Today, I awake in a different place than where I usually would wake up from. I have flown from my prefecture to the busiest part of Japan and took up lodging in Ikebukuro. I have actually stayed in this AirBnB, that I’m currently staying in, before. It was when I did my backpacking trip around Japan. Although it has been close to a year, I was still able to remember how to get to this place from the Yamanote line. I’m very glad that my memory has not failed me 🙂
This sharehouse has space for many people. There are currently four permanent dwellers, and one of them was someone who had been around since the first time I came here. I was glad to meet her again, and she actually remembered me! My friend from my home country, Icepath, arrived here one day earlier than me. We were separated right after the Tokyo Orientation, so I’m glad to be able to meet her again 🙂
We sang at a karaoke place from 12:00 all the way till 19:00. It was extremely enjoyable. I definitely want to do this again sometime.
The MYC (Mid-Year Conference) only starts on Monday, so 日曜日までに東京で enjoying myself させていだたきます。(in Tokyo until Sunday) 🙂
So we have someone who randomly comes in into our division and starts talking about problems regarding the world and other social issues to anyone who would listen to him. He usually comes to talk to 補佐, but if he is not around or busy, he will shift his target to M-san. However, today, there isn’t anyone in our office except for I-san, E-san and myself. We looked at each other; I-san will probably be his target. When he shuffled along to our division, I-san picked up the phone and pretended to call someone. She remained silent for a while as if the phone was still trying to connect, and then sprouted out the usual greetings – いつもお世話になっております、はい、元気です。はい、はい、あ、はい。But he still wouldn’t give up. I-san had no choice but to say はい、今取りに行きます (I’ll head over to collect it now). And then he gave up. I snickered silently at this whole situation in my seat together with E-san.
A famous person from my home country arrived in my prefecture yesterday evening. Through the articles about her and the work she has done, one can tell that she has placed in an enormous amount of effort to get to where she is today. She wants to leave behind a legacy and I am pretty sure she will. The story of her hard work is extremely inspiring and I am highly pleased to be interpreting for her and for my prefecture. I hope that this visit will be beneficial to both parties and that
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I was tasked to be the judge of a Japanese speech contest on international issues and views. So here I am, sitting here as one of the five judges, listening to high school students share their international experiences and opinions. Having participated in two Japanese speech contests back in my home country, it feels really good to be sitting in the judge’s seat now. They covered various topics, including female genital mutilation in certain countries, which I thought was rather brave of them. Some speeches were just meh – but there were a couple that really shone. Unfortunately, the student of the school that hosted this speech contest was so bad at it that I couldn’t even give him good marks even if I wanted to. When I saw an anonymous list of all the judges’ scores, I noticed there was a judge who gave this student higher marks than the rest – and it’s extremely hard to believe that that was what they really felt and thought. I guess, one has to be polite in Japan. We received lunch and drinks from the school, so I did feel bad giving that chap low marks as well, but luckily my marks wasn’t the lowest.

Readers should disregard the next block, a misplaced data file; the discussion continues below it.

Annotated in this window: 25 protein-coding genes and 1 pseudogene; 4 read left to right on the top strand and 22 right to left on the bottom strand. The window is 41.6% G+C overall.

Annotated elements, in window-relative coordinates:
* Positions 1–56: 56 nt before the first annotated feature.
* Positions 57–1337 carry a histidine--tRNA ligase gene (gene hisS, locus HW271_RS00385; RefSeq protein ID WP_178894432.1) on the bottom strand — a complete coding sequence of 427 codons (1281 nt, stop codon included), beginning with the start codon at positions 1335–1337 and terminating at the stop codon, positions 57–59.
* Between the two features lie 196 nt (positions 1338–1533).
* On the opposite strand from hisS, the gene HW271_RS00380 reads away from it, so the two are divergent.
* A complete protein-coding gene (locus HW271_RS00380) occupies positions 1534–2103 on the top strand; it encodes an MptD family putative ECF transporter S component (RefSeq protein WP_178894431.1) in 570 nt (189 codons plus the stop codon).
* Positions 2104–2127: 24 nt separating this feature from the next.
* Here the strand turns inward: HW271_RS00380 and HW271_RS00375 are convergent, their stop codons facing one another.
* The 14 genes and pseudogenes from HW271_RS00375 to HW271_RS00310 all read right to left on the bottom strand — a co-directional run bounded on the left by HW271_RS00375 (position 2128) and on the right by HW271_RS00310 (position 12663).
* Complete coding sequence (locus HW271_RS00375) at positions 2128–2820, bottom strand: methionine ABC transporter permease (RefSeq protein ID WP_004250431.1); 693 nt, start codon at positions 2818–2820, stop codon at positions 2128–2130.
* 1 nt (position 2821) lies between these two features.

I did an interpretation today for a presentation on my prefecture’s industry promotion plan. We talked about the problems our prefecture has, which is both a decreasing and ageing population. Due to the population decreasing, the size of the economy gets smaller, and this further causes the young people to leave the prefecture. It’s a negative spiral. So, we are now trying to create a larger and more active economy by selling our goods outside of the prefecture – to other parts of Japan as well as overseas. From what I see so far, the plan has been → Read more
The ambassador of a particular country in Europe came to my prefecture together with his wife and their interpreter. 課長, H-san and I, accompanied them to our famous castle. At first, because their native language isn’t English, I wasn’t sure whether I should interpret Japanese into English for them, but when I asked the interpreter for advice, she said that the both of them understood English.
When the ambassador knew I could speak English, he started talking to me. “This may be a nosy question, but I realise your name isn’t Japanese” he commented. Indeed I am not, I thought as I told him where I was from. He was extremely friendly and didn’t put on airs, I’m glad to be able to guide such a person around.
The tour of our castle was done by a veteran guide in English, so I honestly didn’t have much work to do. During then, I had the chance to talk to the interpreter, and I found out that → Read more
I did a presentation on my home country and the traditional games we play, to 107 Elementary 1 school students today. It took me about two days to prepare the slides, with most of my time spent on finding the most appropriate pictures. Due to the age of the students, I wasn’t able to use many words in my presentation and I couldn’t even use Kanji! Everything had to be kept simple.
I talked about the environment, food, games and school system of my home country. It was nice to see → Read more